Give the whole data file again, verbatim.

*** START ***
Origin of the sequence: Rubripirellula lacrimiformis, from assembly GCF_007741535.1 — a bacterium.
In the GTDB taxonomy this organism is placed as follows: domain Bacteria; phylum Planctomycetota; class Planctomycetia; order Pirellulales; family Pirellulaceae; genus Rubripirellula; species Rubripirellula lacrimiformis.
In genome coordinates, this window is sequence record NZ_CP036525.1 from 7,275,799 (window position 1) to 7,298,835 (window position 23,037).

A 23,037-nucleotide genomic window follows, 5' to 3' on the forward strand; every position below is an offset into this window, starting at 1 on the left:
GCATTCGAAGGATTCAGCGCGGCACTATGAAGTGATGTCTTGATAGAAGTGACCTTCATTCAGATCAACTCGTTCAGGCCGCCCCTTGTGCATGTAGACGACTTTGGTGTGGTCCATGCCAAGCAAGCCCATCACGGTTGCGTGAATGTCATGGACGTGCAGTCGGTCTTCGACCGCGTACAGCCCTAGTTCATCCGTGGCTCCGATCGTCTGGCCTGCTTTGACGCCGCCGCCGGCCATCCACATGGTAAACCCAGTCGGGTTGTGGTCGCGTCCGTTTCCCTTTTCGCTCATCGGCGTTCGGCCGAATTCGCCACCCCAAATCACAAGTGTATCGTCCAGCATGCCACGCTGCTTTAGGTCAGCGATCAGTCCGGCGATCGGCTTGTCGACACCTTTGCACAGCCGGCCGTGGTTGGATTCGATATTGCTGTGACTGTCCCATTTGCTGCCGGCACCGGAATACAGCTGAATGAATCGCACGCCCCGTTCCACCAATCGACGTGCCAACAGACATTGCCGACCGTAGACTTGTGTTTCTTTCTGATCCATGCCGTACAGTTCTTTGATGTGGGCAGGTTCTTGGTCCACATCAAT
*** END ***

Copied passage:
Origin of the sequence: Rubripirellula lacrimiformis, from assembly GCF_007741535.1 — a bacterium.
In the GTDB taxonomy this organism is placed as follows: domain Bacteria; phylum Planctomycetota; class Planctomycetia; order Pirellulales; family Pirellulaceae; genus Rubripirellula; species Rubripirellula lacrimiformis.
In genome coordinates, this window is sequence record NZ_CP036525.1 from 7,275,799 (window position 1) to 7,298,835 (window position 23,037).

A 23,037-nucleotide genomic window follows, 5' to 3' on the forward strand; every position below is an offset into this window, starting at 1 on the left:
GCATTCGAAGGATTCAGCGCGGCACTATGAAGTGATGTCTTGATAGAAGTGACCTTCATTCAGATCAACTCGTTCAGGCCGCCCCTTGTGCATGTAGACGACTTTGGTGTGGTCCATGCCAAGCAAGCCCATCACGGTTGCGTGAATGTCATGGACGTGCAGTCGGTCTTCGACCGCGTACAGCCCTAGTTCATCCGTGGCTCCGATCGTCTGGCCTGCTTTGACGCCGCCGCCGGCCATCCACATGGTAAACCCAGTCGGGTTGTGGTCGCGTCCGTTTCCCTTTTCGCTCATCGGCGTTCGGCCGAATTCGCCACCCCAAATCACAAGTGTATCGTCCAGCATGCCACGCTGCTTTAGGTCAGCGATCAGTCCGGCGATCGGCTTGTCGACACCTTTGCACAGCCGGCCGTGGTTGGATTCGATATTGCTGTGACTGTCCCATTTGCTGCCGGCACCGGAATACAGCTGAATGAATCGCACGCCCCGTTCCACCAATCGACGTGCCAACAGACATTGCCGACCGTAGACTTGTGTTTCTTTCTGATCCATGCCGTACAGTTCTTTGATGTGGGCAGGTTCTTGGTCCACATCAAT